Configure the TFS commit alert.

If you receive an error on save saying that the user needs the right Create a SOAP subscription, an administrator has to issue the following command (e.g., from VisualStudio Command Promt):

tfssecurity.exe /a+ EventSubscription $SUBSCRIPTION:CREATE_SOAP_SUBSCRIPTION n:DOMAIN\USERNAME ALLOW
/collection:TFS_URL/TEAM_COLLECTION

Ensure to substitute DOMAIN and USERNAME with the login of the account you want to create the alert for and TFS_URL/TEAM_COLLECTION with the url to your TFS Team Collection.

# Code Collaboration Platforms

Connectors to code collaboration platforms create hooks automatically upon creation of a project in Teamscale. The hooks are used to determine whenever new code has been pushed or merge requests have been created or changed. However, this only works if:

  • The Teamscale server is reachable from the code collaboration platform
  • The user account Teamscale uses to access the code collaboration platform has sufficient privileges to create hooks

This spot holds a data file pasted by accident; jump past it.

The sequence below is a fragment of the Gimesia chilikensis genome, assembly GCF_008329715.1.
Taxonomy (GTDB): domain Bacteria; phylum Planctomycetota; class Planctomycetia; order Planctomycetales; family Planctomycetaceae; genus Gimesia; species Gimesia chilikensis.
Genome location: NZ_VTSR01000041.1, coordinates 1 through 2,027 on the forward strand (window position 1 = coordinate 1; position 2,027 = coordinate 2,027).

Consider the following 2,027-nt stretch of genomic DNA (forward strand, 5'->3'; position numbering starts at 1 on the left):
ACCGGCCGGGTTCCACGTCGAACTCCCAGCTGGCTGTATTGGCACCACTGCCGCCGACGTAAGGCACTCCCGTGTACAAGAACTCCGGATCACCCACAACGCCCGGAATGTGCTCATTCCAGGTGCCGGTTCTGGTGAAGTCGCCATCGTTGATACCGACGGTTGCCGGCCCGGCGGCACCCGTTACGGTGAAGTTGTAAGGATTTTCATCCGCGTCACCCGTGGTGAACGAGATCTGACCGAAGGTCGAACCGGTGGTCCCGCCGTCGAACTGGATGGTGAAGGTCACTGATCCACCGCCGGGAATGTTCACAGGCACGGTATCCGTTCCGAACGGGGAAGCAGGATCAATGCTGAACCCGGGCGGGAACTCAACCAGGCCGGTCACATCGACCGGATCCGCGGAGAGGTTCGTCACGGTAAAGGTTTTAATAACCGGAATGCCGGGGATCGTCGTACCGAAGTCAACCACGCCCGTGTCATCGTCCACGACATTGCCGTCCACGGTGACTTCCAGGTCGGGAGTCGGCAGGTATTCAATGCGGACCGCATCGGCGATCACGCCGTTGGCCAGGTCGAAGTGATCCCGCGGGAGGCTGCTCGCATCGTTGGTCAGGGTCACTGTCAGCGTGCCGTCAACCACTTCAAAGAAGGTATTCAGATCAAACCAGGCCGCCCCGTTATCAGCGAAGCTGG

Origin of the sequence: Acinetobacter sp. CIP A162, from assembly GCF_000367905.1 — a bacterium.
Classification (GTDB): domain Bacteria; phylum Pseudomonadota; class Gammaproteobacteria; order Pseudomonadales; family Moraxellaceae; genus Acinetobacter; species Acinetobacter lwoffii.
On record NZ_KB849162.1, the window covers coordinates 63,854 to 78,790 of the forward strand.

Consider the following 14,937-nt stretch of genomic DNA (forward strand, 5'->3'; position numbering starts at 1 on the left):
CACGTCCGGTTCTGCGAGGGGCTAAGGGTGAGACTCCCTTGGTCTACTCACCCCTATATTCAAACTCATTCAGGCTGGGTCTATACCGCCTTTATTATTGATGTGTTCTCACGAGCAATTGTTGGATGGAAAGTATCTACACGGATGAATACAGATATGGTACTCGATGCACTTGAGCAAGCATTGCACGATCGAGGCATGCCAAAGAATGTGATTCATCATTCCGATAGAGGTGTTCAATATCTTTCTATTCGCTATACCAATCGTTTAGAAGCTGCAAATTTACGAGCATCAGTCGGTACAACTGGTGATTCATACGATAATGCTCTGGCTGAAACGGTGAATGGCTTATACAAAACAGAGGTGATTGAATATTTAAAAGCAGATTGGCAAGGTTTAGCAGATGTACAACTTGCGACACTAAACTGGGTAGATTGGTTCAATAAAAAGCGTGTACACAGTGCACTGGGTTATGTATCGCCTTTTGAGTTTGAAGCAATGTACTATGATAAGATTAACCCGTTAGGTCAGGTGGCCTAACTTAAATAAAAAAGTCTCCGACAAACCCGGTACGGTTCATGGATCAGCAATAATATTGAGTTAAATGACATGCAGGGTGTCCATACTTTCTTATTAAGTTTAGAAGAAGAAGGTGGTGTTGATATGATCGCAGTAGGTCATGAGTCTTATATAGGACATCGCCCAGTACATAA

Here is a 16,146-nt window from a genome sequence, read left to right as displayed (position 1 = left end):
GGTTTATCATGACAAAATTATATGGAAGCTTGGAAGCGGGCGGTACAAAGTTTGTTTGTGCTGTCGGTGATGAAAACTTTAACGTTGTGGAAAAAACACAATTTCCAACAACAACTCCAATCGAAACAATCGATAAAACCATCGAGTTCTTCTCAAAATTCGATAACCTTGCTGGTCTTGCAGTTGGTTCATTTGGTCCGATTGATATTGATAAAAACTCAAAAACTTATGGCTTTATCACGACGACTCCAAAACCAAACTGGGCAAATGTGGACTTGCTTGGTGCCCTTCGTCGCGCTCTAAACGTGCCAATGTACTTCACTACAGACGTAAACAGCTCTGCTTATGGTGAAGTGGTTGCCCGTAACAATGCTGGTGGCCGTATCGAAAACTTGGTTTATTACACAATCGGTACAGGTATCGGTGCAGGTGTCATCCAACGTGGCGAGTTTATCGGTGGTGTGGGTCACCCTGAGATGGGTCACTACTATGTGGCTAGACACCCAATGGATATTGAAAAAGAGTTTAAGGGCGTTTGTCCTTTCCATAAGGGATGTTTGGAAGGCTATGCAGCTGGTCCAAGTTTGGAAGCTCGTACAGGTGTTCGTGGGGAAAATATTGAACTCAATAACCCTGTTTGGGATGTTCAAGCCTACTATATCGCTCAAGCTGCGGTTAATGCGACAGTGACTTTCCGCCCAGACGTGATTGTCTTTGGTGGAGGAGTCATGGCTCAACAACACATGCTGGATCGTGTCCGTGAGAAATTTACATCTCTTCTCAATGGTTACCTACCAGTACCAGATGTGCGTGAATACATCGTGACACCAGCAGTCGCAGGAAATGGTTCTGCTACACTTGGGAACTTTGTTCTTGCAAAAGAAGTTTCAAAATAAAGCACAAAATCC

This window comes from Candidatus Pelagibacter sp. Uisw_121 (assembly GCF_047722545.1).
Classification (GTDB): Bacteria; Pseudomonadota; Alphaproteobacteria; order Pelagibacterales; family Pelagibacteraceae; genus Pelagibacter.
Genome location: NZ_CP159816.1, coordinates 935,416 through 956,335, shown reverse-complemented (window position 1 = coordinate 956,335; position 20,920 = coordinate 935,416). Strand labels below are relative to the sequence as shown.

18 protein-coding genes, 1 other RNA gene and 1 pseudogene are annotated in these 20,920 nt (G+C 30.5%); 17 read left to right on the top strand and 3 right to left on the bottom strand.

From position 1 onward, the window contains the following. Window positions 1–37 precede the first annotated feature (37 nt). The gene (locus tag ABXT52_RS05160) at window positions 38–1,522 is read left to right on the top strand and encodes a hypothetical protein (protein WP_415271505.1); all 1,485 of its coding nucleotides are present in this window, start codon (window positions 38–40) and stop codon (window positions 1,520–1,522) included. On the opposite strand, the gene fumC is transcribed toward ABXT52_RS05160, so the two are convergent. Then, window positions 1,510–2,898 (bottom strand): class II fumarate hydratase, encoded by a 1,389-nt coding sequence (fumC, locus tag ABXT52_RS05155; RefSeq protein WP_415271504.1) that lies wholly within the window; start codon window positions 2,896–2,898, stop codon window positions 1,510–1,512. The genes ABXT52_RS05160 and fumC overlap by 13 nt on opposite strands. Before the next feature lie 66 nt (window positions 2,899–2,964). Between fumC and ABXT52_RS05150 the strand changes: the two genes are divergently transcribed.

# Disable Automatic Webhook Creation

If any of the above conditions do not meet, you should disable the automatic creation of webhooks. This can be done by passing the following JVM argument on the start of Teamscale:

-Dcom.teamscale.mergerequest.disable-automatic-webhook-creation=true

In case of missing privileges, you can manually create the needed webhooks instead. Please refer to the documentation of the specific code collaboration platform connector for the concrete URL and which events need to be processed.

Otherwise, you should decrease the Polling interval of the code connector to e.g. 600 or 60 seconds.

# Decrease Polling Interval for Merge Request Changes

Besides polling for code changes, Teamscale also polls the code collaboration platform for changes regarding merge requests, e.g., whether a merge request has been newly created, merged or deleted. This polling mechanism only acts as a safety net when a webhook from the code collaboration platform is missed. Hence, it is only executed once a day.

If the code collaboration platform cannot reach Teamscale via a web hook at all, you should decrease the polling interval. This can be done by passing the following JVM argument on the start of Teamscale:

-Dcom.teamscale.mergerequest.polling_interval_seconds=600

WARNING

After you have changed this value, Teamscale projects using a connector to a code collaboration platforms need to be reanalyzed in order of the setting to take effect.